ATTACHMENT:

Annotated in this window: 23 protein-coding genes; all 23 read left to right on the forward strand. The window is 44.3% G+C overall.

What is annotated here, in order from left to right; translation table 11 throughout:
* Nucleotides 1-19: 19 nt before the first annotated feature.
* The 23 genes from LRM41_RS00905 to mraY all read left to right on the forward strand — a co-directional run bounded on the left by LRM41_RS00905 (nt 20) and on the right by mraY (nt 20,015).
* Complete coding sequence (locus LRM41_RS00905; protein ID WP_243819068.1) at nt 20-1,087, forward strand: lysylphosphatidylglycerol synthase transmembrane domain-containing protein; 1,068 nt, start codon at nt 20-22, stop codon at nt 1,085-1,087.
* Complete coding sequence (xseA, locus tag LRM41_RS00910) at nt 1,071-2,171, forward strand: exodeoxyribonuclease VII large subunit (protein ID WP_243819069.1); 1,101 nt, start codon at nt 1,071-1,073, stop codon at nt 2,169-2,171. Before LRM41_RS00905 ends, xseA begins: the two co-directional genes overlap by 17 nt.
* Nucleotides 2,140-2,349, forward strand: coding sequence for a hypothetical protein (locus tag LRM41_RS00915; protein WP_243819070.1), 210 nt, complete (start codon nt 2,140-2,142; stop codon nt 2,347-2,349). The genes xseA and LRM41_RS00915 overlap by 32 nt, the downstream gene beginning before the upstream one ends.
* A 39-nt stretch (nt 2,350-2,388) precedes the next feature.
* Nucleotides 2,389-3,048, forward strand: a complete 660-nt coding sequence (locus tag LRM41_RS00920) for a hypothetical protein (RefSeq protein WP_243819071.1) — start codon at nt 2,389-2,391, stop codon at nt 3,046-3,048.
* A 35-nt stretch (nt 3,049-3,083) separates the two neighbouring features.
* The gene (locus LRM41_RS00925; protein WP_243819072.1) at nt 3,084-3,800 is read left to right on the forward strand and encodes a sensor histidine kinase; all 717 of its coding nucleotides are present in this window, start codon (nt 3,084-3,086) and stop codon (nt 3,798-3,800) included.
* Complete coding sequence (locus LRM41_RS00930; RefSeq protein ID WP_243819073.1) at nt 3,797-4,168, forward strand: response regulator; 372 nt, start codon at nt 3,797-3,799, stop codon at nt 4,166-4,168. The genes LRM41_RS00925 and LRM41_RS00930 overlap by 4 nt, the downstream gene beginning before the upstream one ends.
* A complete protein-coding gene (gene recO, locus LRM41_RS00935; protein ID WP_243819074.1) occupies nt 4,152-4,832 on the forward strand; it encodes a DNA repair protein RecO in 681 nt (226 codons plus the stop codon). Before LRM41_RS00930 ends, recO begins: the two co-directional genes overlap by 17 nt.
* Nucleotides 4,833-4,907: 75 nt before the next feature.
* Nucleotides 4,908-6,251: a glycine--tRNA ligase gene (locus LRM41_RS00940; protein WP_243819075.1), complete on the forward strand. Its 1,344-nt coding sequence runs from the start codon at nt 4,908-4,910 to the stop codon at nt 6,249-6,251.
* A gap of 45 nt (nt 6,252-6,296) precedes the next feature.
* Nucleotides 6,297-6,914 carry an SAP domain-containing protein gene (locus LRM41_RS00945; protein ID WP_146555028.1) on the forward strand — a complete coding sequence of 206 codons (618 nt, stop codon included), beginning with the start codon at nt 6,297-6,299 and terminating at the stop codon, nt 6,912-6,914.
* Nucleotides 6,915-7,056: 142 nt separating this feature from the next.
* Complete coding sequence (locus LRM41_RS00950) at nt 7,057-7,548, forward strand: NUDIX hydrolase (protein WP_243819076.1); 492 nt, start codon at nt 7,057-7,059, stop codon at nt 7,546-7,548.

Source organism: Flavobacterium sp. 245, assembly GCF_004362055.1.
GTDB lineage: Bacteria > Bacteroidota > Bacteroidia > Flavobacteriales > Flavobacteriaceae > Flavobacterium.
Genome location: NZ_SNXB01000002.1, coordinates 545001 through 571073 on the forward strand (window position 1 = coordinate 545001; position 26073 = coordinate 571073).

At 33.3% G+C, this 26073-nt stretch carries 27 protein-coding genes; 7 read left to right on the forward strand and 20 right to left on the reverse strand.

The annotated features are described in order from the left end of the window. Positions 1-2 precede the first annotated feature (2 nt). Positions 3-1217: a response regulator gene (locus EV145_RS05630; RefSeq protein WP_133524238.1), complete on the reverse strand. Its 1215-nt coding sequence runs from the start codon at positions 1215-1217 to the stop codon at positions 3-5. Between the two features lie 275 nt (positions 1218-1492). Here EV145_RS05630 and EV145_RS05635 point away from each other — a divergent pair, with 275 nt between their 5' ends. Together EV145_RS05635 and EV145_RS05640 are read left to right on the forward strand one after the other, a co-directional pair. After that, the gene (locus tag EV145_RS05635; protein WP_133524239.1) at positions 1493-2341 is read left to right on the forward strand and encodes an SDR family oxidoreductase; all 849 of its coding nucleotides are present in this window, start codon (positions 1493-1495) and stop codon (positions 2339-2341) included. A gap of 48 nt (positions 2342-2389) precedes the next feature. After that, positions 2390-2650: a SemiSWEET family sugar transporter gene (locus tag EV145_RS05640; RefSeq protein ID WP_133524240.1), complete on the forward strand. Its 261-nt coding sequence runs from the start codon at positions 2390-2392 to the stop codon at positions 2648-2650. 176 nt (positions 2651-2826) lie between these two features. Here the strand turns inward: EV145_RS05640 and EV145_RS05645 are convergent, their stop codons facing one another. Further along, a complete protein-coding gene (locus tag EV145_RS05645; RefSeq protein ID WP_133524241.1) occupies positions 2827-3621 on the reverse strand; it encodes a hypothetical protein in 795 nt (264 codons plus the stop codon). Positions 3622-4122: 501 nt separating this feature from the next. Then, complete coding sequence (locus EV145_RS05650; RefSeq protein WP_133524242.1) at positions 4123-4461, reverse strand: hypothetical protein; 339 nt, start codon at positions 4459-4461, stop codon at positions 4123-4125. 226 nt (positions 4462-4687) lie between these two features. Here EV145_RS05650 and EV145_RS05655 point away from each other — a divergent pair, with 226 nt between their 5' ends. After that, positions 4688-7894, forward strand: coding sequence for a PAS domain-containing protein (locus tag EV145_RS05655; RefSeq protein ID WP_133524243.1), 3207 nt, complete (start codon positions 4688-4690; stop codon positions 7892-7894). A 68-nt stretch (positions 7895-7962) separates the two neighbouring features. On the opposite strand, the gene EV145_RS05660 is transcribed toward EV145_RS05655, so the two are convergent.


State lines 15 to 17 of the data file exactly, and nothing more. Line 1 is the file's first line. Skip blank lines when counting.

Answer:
* Nucleotides 4,908-6,251: a glycine--tRNA ligase gene (locus LRM41_RS00940; protein WP_243819075.1), complete on the forward strand. Its 1,344-nt coding sequence runs from the start codon at nt 4,908-4,910 to the stop codon at nt 6,249-6,251.
* A gap of 45 nt (nt 6,252-6,296) precedes the next feature.
* Nucleotides 6,297-6,914 carry an SAP domain-containing protein gene (locus LRM41_RS00945; protein ID WP_146555028.1) on the forward strand — a complete coding sequence of 206 codons (618 nt, stop codon included), beginning with the start codon at nt 6,297-6,299 and terminating at the stop codon, nt 6,912-6,914.